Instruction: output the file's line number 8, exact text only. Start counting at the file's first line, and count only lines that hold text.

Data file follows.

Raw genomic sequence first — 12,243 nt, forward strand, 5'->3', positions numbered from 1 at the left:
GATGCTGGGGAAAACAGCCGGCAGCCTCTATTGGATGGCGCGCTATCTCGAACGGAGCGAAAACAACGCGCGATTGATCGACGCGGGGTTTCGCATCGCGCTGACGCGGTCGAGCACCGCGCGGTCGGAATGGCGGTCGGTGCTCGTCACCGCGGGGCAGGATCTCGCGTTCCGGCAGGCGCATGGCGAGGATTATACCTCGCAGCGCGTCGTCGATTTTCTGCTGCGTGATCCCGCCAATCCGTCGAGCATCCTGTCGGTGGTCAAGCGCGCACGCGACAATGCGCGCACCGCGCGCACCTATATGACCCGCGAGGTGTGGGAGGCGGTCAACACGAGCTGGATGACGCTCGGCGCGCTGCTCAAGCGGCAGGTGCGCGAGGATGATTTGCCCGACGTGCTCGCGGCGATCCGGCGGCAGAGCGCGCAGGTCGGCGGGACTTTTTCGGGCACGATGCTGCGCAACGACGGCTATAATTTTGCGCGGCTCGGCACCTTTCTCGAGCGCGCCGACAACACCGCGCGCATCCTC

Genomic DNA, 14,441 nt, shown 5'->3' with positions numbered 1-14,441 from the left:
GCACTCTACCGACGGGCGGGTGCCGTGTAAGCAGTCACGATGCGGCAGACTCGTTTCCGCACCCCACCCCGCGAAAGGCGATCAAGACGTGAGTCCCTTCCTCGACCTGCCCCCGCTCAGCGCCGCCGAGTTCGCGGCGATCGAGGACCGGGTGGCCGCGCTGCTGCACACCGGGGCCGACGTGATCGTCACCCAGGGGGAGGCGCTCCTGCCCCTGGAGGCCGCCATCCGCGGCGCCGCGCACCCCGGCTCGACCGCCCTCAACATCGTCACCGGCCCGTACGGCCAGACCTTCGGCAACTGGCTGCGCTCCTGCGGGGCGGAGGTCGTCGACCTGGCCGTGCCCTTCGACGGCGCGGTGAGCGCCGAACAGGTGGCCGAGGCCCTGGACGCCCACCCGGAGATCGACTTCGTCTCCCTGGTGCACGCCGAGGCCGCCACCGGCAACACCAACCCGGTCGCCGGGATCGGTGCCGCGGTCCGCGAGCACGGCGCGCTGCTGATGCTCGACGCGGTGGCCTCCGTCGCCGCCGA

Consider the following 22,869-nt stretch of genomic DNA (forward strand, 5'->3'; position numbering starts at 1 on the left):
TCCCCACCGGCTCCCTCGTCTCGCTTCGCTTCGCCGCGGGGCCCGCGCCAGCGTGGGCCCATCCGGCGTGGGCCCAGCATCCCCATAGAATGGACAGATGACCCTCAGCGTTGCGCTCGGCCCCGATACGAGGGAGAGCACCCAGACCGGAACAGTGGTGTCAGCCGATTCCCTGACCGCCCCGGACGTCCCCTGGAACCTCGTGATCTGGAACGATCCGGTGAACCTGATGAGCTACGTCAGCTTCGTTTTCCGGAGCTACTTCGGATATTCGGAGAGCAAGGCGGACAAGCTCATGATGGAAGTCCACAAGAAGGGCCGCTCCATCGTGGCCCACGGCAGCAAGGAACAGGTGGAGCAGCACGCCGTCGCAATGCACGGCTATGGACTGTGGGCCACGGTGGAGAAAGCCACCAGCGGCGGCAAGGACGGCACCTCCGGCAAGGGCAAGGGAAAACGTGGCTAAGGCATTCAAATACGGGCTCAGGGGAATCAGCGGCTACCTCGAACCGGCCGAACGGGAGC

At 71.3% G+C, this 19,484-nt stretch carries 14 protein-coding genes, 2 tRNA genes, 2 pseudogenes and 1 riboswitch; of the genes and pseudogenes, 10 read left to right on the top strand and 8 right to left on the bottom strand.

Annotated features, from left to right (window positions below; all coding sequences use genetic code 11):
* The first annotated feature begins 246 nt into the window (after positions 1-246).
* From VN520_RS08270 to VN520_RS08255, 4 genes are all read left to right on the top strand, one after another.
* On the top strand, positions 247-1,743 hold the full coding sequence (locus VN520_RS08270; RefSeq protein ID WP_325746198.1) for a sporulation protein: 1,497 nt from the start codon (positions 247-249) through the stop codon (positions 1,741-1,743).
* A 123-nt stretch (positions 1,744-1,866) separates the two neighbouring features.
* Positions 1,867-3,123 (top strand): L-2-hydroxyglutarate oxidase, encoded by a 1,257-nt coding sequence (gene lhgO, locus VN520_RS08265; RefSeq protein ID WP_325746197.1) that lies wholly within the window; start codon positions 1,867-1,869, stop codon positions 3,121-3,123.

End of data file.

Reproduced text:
Annotated features, from left to right (window positions below; all coding sequences use genetic code 11):